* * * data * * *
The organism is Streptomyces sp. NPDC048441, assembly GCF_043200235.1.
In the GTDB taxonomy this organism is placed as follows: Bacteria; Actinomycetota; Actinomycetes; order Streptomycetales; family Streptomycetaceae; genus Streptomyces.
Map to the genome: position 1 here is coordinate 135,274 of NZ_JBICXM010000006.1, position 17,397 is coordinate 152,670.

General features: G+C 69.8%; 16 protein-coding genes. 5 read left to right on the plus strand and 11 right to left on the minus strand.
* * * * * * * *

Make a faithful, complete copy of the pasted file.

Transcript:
The organism is Streptomyces sp. NPDC048441, assembly GCF_043200235.1.
In the GTDB taxonomy this organism is placed as follows: Bacteria; Actinomycetota; Actinomycetes; order Streptomycetales; family Streptomycetaceae; genus Streptomyces.
Map to the genome: position 1 here is coordinate 135,274 of NZ_JBICXM010000006.1, position 17,397 is coordinate 152,670.

General features: G+C 69.8%; 16 protein-coding genes. 5 read left to right on the plus strand and 11 right to left on the minus strand.